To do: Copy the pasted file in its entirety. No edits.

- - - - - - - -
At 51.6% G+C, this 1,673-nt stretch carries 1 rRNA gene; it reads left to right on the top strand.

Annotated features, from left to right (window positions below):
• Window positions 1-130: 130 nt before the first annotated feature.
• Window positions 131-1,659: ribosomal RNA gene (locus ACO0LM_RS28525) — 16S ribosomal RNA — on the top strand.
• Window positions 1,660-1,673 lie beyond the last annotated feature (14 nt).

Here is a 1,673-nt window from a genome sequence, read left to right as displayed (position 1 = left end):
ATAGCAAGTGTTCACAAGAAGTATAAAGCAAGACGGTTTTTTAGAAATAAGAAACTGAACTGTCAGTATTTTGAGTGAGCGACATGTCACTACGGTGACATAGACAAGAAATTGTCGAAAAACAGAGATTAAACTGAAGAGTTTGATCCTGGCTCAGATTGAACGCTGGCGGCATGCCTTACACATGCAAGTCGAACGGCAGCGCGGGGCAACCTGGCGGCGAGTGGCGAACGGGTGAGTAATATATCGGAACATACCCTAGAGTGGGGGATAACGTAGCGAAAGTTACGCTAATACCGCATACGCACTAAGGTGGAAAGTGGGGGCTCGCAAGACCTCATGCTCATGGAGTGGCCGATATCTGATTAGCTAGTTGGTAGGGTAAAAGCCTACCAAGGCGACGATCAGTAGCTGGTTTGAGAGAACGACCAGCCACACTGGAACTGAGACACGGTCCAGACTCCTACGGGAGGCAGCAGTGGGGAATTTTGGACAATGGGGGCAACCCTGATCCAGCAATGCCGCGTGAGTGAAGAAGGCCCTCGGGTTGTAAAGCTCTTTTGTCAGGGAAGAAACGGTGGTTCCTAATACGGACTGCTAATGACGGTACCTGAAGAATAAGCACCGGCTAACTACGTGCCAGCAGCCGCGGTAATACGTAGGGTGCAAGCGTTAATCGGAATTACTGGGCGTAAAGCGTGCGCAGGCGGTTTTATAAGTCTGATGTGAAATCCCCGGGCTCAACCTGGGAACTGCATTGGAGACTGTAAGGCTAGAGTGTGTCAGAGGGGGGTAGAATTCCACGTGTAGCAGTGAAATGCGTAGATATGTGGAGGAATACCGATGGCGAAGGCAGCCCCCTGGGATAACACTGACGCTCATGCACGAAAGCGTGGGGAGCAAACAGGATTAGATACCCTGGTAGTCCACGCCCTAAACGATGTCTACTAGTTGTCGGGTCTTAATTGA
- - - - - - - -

At 51.6% G+C, this 1,673-nt stretch carries 1 rRNA gene; it reads left to right on the top strand.

Annotated features, from left to right (window positions below):
• Window positions 1-130: 130 nt before the first annotated feature.
• Window positions 131-1,659: ribosomal RNA gene (locus ACO0LM_RS28525) — 16S ribosomal RNA — on the top strand.
• Window positions 1,660-1,673 lie beyond the last annotated feature (14 nt).

Here is a 1,673-nt window from a genome sequence, read left to right as displayed (position 1 = left end):
ATAGCAAGTGTTCACAAGAAGTATAAAGCAAGACGGTTTTTTAGAAATAAGAAACTGAACTGTCAGTATTTTGAGTGAGCGACATGTCACTACGGTGACATAGACAAGAAATTGTCGAAAAACAGAGATTAAACTGAAGAGTTTGATCCTGGCTCAGATTGAACGCTGGCGGCATGCCTTACACATGCAAGTCGAACGGCAGCGCGGGGCAACCTGGCGGCGAGTGGCGAACGGGTGAGTAATATATCGGAACATACCCTAGAGTGGGGGATAACGTAGCGAAAGTTACGCTAATACCGCATACGCACTAAGGTGGAAAGTGGGGGCTCGCAAGACCTCATGCTCATGGAGTGGCCGATATCTGATTAGCTAGTTGGTAGGGTAAAAGCCTACCAAGGCGACGATCAGTAGCTGGTTTGAGAGAACGACCAGCCACACTGGAACTGAGACACGGTCCAGACTCCTACGGGAGGCAGCAGTGGGGAATTTTGGACAATGGGGGCAACCCTGATCCAGCAATGCCGCGTGAGTGAAGAAGGCCCTCGGGTTGTAAAGCTCTTTTGTCAGGGAAGAAACGGTGGTTCCTAATACGGACTGCTAATGACGGTACCTGAAGAATAAGCACCGGCTAACTACGTGCCAGCAGCCGCGGTAATACGTAGGGTGCAAGCGTTAATCGGAATTACTGGGCGTAAAGCGTGCGCAGGCGGTTTTATAAGTCTGATGTGAAATCCCCGGGCTCAACCTGGGAACTGCATTGGAGACTGTAAGGCTAGAGTGTGTCAGAGGGGGGTAGAATTCCACGTGTAGCAGTGAAATGCGTAGATATGTGGAGGAATACCGATGGCGAAGGCAGCCCCCTGGGATAACACTGACGCTCATGCACGAAAGCGTGGGGAGCAAACAGGATTAGATACCCTGGTAGTCCACGCCCTAAACGATGTCTACTAGTTGTCGGGTCTTAATTGA